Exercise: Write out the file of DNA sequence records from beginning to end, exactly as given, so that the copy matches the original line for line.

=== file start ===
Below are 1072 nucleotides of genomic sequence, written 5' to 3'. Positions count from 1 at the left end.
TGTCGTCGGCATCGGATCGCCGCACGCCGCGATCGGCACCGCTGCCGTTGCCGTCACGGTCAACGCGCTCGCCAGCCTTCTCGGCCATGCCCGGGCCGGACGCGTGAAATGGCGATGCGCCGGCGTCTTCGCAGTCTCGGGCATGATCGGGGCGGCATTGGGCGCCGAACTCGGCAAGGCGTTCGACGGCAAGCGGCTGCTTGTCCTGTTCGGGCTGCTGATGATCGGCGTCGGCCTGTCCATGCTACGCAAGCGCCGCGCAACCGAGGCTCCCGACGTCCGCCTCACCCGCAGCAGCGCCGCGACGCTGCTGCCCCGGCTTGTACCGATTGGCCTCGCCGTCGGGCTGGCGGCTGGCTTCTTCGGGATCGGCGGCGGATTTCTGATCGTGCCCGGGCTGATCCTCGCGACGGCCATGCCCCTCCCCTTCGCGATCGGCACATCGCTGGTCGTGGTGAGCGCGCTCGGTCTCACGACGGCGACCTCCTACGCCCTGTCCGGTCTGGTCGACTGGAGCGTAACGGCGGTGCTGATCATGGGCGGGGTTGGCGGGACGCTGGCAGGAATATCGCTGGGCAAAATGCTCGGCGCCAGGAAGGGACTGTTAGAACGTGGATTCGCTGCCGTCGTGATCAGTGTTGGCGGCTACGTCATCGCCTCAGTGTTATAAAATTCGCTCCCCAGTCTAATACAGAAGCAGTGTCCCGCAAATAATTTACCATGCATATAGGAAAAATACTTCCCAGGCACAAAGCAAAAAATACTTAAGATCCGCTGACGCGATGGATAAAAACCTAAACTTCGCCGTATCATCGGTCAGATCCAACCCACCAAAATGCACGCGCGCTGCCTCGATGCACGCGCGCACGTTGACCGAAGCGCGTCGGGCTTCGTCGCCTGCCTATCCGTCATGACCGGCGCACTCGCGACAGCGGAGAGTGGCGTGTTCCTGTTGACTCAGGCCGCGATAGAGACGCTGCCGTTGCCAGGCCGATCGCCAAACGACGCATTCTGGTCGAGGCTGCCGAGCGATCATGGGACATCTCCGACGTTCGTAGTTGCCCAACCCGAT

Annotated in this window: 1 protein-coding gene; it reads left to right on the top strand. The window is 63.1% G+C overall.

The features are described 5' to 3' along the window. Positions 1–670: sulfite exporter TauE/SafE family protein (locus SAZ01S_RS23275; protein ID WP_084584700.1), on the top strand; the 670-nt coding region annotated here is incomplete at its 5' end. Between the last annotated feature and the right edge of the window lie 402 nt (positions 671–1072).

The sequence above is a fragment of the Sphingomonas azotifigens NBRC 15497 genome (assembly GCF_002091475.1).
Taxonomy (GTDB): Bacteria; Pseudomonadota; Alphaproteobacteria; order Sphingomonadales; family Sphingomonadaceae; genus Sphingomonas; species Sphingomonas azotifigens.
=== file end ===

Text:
Below are 1072 nucleotides of genomic sequence, written 5' to 3'. Positions count from 1 at the left end.
TGTCGTCGGCATCGGATCGCCGCACGCCGCGATCGGCACCGCTGCCGTTGCCGTCACGGTCAACGCGCTCGCCAGCCTTCTCGGCCATGCCCGGGCCGGACGCGTGAAATGGCGATGCGCCGGCGTCTTCGCAGTCTCGGGCATGATCGGGGCGGCATTGGGCGCCGAACTCGGCAAGGCGTTCGACGGCAAGCGGCTGCTTGTCCTGTTCGGGCTGCTGATGATCGGCGTCGGCCTGTCCATGCTACGCAAGCGCCGCGCAACCGAGGCTCCCGACGTCCGCCTCACCCGCAGCAGCGCCGCGACGCTGCTGCCCCGGCTTGTACCGATTGGCCTCGCCGTCGGGCTGGCGGCTGGCTTCTTCGGGATCGGCGGCGGATTTCTGATCGTGCCCGGGCTGATCCTCGCGACGGCCATGCCCCTCCCCTTCGCGATCGGCACATCGCTGGTCGTGGTGAGCGCGCTCGGTCTCACGACGGCGACCTCCTACGCCCTGTCCGGTCTGGTCGACTGGAGCGTAACGGCGGTGCTGATCATGGGCGGGGTTGGCGGGACGCTGGCAGGAATATCGCTGGGCAAAATGCTCGGCGCCAGGAAGGGACTGTTAGAACGTGGATTCGCTGCCGTCGTGATCAGTGTTGGCGGCTACGTCATCGCCTCAGTGTTATAAAATTCGCTCCCCAGTCTAATACAGAAGCAGTGTCCCGCAAATAATTTACCATGCATATAGGAAAAATACTTCCCAGGCACAAAGCAAAAAATACTTAAGATCCGCTGACGCGATGGATAAAAACCTAAACTTCGCCGTATCATCGGTCAGATCCAACCCACCAAAATGCACGCGCGCTGCCTCGATGCACGCGCGCACGTTGACCGAAGCGCGTCGGGCTTCGTCGCCTGCCTATCCGTCATGACCGGCGCACTCGCGACAGCGGAGAGTGGCGTGTTCCTGTTGACTCAGGCCGCGATAGAGACGCTGCCGTTGCCAGGCCGATCGCCAAACGACGCATTCTGGTCGAGGCTGCCGAGCGATCATGGGACATCTCCGACGTTCGTAGTTGCCCAACCCGAT

Annotated in this window: 1 protein-coding gene; it reads left to right on the top strand. The window is 63.1% G+C overall.

The features are described 5' to 3' along the window. Positions 1–670: sulfite exporter TauE/SafE family protein (locus SAZ01S_RS23275; protein ID WP_084584700.1), on the top strand; the 670-nt coding region annotated here is incomplete at its 5' end. Between the last annotated feature and the right edge of the window lie 402 nt (positions 671–1072).

The sequence above is a fragment of the Sphingomonas azotifigens NBRC 15497 genome (assembly GCF_002091475.1).
Taxonomy (GTDB): Bacteria; Pseudomonadota; Alphaproteobacteria; order Sphingomonadales; family Sphingomonadaceae; genus Sphingomonas; species Sphingomonas azotifigens.